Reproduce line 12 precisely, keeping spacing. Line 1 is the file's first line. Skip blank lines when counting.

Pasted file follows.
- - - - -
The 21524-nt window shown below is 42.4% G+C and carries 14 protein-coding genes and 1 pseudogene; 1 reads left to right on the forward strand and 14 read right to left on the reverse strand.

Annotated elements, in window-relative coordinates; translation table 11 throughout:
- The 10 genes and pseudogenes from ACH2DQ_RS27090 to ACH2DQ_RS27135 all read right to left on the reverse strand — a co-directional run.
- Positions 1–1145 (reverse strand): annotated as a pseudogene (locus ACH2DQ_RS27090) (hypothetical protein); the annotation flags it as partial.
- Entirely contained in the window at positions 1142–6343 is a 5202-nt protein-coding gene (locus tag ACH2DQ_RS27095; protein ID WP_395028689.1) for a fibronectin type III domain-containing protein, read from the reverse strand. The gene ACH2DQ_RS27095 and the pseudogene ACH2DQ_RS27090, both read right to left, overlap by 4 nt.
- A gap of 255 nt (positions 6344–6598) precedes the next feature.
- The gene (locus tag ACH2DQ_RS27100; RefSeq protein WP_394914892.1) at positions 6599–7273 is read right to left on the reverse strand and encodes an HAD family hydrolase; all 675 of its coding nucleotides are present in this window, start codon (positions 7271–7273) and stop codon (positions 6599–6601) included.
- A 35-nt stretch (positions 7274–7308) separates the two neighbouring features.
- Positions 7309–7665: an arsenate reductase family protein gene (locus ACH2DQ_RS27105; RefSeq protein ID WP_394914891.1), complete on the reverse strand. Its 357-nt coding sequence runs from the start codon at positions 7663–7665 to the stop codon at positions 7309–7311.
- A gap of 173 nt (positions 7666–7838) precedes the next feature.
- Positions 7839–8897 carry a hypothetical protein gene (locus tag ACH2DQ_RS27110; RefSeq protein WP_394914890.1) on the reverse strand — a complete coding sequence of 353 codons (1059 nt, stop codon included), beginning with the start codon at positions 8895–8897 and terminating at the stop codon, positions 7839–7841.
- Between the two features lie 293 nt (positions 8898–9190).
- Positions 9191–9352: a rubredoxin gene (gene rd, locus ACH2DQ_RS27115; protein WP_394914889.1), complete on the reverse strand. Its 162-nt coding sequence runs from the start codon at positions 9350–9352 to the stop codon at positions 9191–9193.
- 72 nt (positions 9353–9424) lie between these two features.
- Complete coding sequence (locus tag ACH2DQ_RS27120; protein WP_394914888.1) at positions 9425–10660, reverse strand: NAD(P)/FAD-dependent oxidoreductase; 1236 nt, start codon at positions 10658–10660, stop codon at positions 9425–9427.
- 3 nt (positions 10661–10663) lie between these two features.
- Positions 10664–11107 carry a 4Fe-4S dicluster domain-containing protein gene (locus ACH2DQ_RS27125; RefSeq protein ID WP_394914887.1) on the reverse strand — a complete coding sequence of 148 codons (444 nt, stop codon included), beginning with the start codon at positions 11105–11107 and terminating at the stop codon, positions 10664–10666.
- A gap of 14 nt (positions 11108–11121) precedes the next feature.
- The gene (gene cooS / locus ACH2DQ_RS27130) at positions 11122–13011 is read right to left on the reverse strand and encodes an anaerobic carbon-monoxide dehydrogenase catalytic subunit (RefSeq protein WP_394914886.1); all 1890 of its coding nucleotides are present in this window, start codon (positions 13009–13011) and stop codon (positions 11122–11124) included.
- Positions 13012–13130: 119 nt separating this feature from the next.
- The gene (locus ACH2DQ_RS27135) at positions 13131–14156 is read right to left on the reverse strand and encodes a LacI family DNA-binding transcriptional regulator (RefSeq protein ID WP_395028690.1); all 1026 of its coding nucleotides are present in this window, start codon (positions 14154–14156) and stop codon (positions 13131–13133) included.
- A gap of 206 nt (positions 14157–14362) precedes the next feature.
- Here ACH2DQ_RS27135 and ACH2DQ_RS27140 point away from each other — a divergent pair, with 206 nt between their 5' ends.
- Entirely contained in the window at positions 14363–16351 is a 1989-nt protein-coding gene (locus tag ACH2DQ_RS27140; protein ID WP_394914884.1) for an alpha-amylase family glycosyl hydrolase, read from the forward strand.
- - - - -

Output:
- Between the two features lie 293 nt (positions 8898–9190).